(Blog #12 in the ongoing series derived from a book Harris DeWese wrote several years ago—“A Year of Selling Profitably.” The book was written for printers to use as a guide in training their sales teams through a series of two-hour sessions over 48 weeks.)
One night long, long ago in a land that was far, far away, a failed print salesperson and I sat in a bar analyzing his pathetic status in life. Booze can lead to some brutal truths and this night was no exception.
Augie was almost crying when he slurred, “If I’d only had a plan. I never had a plan. I just muddled through to mediocrity and now I’ve stumbled all the way to outright failure.”
“Now the boss has sent you to fire me! What will I tell my wife and kids? Can you help me find another job?”
“You gotta help me O you mighty Mañana Man!” (I hate it when people call me mighty
Mañana Man. “Exalted” or “omnipotent” will be good enough.)
Now, Augie was sobbing. He just bawled on and on, bemoaning his lack of success.
I had made many team calls with this guy and he seemed to have it all, or at least ostensibly most of it.
He was handsome, charming, articulate, glib and spontaneously funny. Now he was number 15 on a sales team of 15 and his sales were 65 percent under his quota for the year. Last year, he was also number 15 and was 48 percent under quota.
People liked him. Old women wanted to adopt him. Young women wanted him. And, remarkably, men of all ages liked the guy despite his “Mr. Perfect” attractiveness to women. He could talk NFL, NBA and Major League Baseball. He could hunt and bring home game. He could fish and catch his limit.
Augie was a real man’s man and even to men he was a lovable man’s man.
That wasn’t enough. He was just never organized. He was convinced that he could get by— in fact, get rich_on his savoir faire. If Marvelle Stump, the world’s worst salesman is still reading, I should define “savoir faire.” It is the instinctive ability to know how to deal with any situation that may arise, or the ability to say or do the right thing and do it gracefully.
I have observed thousands of printing salespeople during interviews, on team-sales calls and at sales seminars. I wish I’d kept an accurate count and been more scientific about the damn thing. I should have kept track of the demographics like gender, age, experience, training and etc.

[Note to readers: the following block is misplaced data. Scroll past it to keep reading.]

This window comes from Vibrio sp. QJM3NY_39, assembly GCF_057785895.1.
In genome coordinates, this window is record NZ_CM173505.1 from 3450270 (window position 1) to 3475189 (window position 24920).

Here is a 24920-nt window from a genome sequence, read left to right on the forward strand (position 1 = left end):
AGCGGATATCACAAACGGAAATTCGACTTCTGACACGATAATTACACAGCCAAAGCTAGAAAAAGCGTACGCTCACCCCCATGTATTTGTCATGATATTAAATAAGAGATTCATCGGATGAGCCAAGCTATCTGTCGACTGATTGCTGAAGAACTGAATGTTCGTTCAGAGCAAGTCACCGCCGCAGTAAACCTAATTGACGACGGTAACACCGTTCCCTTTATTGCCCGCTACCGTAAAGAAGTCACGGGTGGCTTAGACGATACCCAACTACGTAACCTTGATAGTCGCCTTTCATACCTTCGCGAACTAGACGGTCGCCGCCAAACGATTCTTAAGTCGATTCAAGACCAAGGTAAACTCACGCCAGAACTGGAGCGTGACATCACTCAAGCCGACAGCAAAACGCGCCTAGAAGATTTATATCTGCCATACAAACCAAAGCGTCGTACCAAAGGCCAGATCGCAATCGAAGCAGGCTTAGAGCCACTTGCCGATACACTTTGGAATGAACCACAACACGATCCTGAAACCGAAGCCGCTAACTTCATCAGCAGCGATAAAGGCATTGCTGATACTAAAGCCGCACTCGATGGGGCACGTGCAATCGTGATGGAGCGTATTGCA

I did keep track of the plant tours that I have taken and I recently reached a milestone of sorts when I toured the 1,000th plant.
Chief among my observations is that there is a strong correlation between advanced sales planning skills and superior sales performance. High-performance printing salespeople have developed highly personalized, but also systematic, planning habits.
For the most part, these sales planning skills were developed by accident. They have evolved in some salespeople through the observation of a mentor; in some, an instinctive need to plan has led to the development of the skill; and, for far too few, sales planning skills are the product of formal company training.
Our next two blogs will be devoted to sales planning. When you are finished with those lessons, you will not only be beautiful, you will have a great plan that should catapult you to success and keep you out of bars crying on the Mañana Man’s shoulder.
While you’re waiting, you need to get out there and sell something!
By the way, I paid the tab and drove Augie home. The next day, I called him early and told him to sleep off the hangover. I prevailed on his boss, the owner, to give me 90 days to get him straightened out and he agreed.
A Year of Selling Profitably By Harris M. DeWese with Jerry Bray
Employ techniques and tools that turn weekly sales meetings into energetic learning experiences, resulting in a more enthusiastic, more motivated, and more effective sales force. Understand how these techniques and tools required to build successful marketing, sales and, ultimately, profits, will help you achieve “A Year of Selling Profitably.” Click to order a copy.